Send to

Choose Destination

See 1 citation:

J Mol Cell Cardiol. 1994 Jul;26(7):831-40.

Contribution of leukocyte infiltration to lipoperoxidation occurring in the non-ischemic region of the rat heart submitted to permanent left coronary artery occlusion.

Author information

Physiopathologie Cellulaire Cardiaque, URA CNRS 1287, Université Joseph Fourier, Grenoble, France.


Previous studies have shown that during regional myocardial ischemia, the non-ischemic zone may be submitted to metabolic and structural alterations. In the present study, we have examined whether an inflammatory process could be responsible for increased lipoperoxidation in the non-ischemic zone of the rat heart subjected to permanent coronary artery ligation. Forty-eight hours after coronary artery ligation, tissue levels of malondialdehyde (MDA), taken as an index of lipoperoxidation, measured in the non-ischemic zone was increased by 25% when compared to sham operated hearts. Furthermore, an infiltration of polymorphonuclears was observed by immunofluorescence in the non-ischemic zone, while the activity of the neutrophil-specific myeloperoxidase enzyme (MPO) was significantly increased in that same zone (ligated 1.26 +/- 0.17 U/100 mg wet wt. v sham 0.33 +/- 0.01 U/100 mg wet wt.; P < 0.01). Examination of the temporal changes in MDA content and of MPO activity showed a significant linear decrease in both parameters of 6 to 48 h post-ligation. When compared to placebo, treatment with indomethacin (1 mg/kg, 5 min prior to ligation, then at 12 h intervals up to the harvesting of the hearts) led to a significant reduction in MDA content measured 6, 24 or 48 h after ligation. The treatment had no effect on infarct size measured 48 h after ligation. These results suggest that in the rat heart, permanent regional ischemia is associated with the rapid development of an inflammatory process in the non-ischemic zone which could in part account for the accumulation of lipoperoxidation products in that region.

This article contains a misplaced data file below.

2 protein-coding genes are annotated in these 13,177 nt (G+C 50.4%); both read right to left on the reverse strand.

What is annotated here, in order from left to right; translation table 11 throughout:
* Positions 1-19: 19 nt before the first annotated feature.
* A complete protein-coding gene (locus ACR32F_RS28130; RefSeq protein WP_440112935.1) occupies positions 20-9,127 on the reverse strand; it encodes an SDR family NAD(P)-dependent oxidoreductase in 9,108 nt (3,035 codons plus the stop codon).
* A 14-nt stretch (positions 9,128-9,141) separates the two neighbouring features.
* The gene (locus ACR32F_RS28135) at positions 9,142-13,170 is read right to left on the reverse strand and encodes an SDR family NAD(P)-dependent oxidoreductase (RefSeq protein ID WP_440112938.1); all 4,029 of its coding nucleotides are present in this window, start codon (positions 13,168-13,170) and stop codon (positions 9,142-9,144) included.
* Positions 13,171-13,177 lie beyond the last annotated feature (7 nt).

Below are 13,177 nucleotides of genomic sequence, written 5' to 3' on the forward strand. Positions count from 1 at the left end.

[Indexed for MEDLINE]

Supplemental Content

Full text links

Icon for Elsevier Science
Loading ...
Support Center